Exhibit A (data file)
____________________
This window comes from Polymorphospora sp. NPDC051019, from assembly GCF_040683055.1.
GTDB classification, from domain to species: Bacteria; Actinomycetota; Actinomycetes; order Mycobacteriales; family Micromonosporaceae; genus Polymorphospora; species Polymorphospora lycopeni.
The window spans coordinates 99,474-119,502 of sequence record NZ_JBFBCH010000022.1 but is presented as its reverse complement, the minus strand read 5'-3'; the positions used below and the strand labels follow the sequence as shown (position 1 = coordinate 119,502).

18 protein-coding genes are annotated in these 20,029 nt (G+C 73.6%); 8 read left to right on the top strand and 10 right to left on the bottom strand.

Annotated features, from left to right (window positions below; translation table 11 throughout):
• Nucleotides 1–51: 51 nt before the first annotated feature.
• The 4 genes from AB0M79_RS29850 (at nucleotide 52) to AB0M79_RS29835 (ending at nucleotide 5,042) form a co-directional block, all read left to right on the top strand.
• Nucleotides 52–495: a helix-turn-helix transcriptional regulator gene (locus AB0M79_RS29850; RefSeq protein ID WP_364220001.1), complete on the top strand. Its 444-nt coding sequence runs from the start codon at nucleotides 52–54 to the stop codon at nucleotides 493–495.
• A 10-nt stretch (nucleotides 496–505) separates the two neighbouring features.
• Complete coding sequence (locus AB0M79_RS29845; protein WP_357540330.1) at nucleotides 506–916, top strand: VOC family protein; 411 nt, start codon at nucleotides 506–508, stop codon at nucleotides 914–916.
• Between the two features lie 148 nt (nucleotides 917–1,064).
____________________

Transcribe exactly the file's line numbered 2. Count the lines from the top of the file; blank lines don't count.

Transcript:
GTDB classification, from domain to species: Bacteria; Actinomycetota; Actinomycetes; order Mycobacteriales; family Micromonosporaceae; genus Polymorphospora; species Polymorphospora lycopeni.